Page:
One last issue that came up was telling a student that he did not answer the essay prompt. This was very hard because when the student came to me he had already written a rough draft and the essay was due the next day, but unfortunately the tutee focused on one portion of the prompt and completely forgot about the other. I did not tell him to rewrite his essay because that is just overwhelming, however I did reanalyze the prompt with him so we could tackle what kinds of things he may have missed. I would say if you are tutoring students and they want to come to you to talk about an upcoming essay or an essay they have written, tell them to bring a hard copy of the prompt or print one out yourself if you have the chance because actually reading what the professor wants is very important. So after going through the prompt line by line with my student we were able to underline key words that related to critical analysis that he did not tackle. Although his face was completely blank and I could tell he was unhappy, it was still important that he heard this concern and read for himself some of the ideas he may have overlooked. I know something like this is really difficult because you want to be the student’s friend and let them know how much you care and want them to do well, but honestly sometimes that means you need to be painfully honest and ask that he or she does a little extra work to really get a firm grasp of the ideas.

These were all the main problems that I dealt with my first quarter of tutoring. I think all of them can relate to an idea that sometimes tutors need to be straightforward, especially in the liberal arts, and explain to a student that they need to approach something differently. Which, I think this is harder for the liberal arts classes because a lot of the time the grading is subjective, so how do you tell a student that he or she needs to improve something? You are not necessarily 100 percent right or wrong, nor are they. I think what is crucial is to just explain that, in your experience, you have seen a certain style of writing or a certain manner in breaking down ideas have success. I would caution you to not be too authoritative and say that there is a right and wrong answer, but to express what has or has not worked for you and your peers.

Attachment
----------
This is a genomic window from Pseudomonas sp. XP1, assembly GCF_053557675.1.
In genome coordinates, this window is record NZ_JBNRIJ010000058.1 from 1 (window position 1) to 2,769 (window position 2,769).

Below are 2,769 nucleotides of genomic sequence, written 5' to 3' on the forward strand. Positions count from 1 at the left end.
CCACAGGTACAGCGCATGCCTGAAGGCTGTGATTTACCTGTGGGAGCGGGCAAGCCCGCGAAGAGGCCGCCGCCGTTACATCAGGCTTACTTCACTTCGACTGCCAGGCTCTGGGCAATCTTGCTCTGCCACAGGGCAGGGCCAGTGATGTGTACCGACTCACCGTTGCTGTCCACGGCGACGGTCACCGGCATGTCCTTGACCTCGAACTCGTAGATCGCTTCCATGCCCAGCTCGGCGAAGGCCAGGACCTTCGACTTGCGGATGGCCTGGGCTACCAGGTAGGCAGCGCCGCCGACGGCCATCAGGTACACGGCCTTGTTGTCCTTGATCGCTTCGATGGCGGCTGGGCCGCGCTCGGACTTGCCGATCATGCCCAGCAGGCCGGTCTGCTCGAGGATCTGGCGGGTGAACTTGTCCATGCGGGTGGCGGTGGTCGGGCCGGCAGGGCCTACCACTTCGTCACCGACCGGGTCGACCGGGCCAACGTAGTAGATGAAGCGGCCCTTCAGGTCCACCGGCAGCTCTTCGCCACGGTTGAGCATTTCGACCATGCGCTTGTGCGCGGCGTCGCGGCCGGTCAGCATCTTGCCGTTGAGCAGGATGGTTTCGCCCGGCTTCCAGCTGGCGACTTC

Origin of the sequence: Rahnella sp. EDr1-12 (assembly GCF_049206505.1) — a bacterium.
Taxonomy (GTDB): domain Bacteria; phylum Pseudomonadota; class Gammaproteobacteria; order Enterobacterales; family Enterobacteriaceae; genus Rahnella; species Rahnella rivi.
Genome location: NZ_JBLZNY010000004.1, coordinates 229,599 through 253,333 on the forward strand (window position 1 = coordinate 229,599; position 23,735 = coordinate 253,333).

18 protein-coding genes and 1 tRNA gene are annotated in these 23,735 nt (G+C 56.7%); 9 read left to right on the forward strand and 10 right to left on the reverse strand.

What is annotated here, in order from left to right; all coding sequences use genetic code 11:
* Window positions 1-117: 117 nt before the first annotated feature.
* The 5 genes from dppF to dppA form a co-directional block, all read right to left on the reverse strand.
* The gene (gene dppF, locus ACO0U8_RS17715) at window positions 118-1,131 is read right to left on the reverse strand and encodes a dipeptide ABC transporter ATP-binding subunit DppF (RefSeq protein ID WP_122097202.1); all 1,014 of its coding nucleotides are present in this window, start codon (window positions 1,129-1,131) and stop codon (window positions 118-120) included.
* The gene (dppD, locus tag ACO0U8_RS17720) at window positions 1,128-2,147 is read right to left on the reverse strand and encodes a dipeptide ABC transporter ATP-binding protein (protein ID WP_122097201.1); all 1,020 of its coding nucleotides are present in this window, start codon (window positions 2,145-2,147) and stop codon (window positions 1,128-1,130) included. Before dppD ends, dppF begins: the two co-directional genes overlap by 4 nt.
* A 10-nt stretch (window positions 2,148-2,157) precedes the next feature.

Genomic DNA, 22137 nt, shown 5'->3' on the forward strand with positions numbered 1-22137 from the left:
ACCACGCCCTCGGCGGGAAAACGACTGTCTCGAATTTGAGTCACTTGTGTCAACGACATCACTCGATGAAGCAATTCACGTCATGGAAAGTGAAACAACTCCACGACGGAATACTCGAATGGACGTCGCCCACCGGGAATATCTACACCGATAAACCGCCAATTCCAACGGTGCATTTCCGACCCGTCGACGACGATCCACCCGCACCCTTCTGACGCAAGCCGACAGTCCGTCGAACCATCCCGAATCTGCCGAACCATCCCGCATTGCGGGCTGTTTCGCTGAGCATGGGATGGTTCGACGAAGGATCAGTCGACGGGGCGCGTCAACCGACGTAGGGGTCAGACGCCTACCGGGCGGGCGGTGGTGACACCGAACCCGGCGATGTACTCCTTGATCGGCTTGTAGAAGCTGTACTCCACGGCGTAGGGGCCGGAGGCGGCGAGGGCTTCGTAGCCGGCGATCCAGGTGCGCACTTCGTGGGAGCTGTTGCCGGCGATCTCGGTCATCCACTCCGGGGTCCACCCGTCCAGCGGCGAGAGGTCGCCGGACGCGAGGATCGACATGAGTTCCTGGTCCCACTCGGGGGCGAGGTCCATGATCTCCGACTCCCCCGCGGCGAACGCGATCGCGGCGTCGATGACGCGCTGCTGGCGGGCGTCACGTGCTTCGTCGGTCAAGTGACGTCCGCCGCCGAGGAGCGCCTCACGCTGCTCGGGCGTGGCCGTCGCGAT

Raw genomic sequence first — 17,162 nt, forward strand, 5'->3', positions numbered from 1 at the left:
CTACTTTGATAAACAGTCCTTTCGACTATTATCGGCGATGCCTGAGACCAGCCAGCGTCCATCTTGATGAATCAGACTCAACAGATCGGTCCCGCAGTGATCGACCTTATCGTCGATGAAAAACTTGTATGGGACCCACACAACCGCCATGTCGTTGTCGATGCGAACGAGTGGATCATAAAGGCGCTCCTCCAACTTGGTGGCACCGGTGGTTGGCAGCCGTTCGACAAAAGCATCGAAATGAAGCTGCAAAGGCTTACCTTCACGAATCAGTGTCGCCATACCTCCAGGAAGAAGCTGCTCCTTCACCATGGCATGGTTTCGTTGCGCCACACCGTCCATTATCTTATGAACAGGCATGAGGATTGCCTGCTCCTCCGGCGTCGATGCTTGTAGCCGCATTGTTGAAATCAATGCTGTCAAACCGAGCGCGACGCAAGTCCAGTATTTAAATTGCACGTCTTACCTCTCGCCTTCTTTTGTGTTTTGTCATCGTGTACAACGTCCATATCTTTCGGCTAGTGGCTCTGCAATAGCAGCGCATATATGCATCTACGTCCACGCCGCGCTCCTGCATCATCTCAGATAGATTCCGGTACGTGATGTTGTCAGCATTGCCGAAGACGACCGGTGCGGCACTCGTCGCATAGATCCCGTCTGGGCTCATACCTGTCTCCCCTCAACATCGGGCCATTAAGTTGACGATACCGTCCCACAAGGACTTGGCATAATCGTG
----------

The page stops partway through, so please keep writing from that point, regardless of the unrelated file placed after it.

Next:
That being said, it is also a good idea to try and relate to students as much as possible, because I found the more comfortable they feel the more they will be willing to open up about questions. If you create an image where the tutee understands that your key qualification for the tutoring position is that you took the class and got a good grade (and perhaps are also studying the subject and know about it in different contexts), then he or she will be less inclined to put you on some kind of pedestal and be intimidated to ask for help. This way, you and your tutees can have more fluid conversations about the material as opposed to your student feeling like you know so much and are just going to lecture them. One of my students actually knew the material for television studies really well, but was struggling with how to translate the ideas from the readings into his essay. However, once I started to make him feel more comfortable and open to talking about what he doesn’t get from the readings, he was able to think out loud and it made more sense! So it seemed like reading abstract thoughts out of the reader just wasn’t working for him.

In conclusion, don’t be nervous and just be ready for a wide variety of students with very different goals and needs for the tutoring sessions. You will do great!

- Pauline Disch, Film 20B Subject Tutor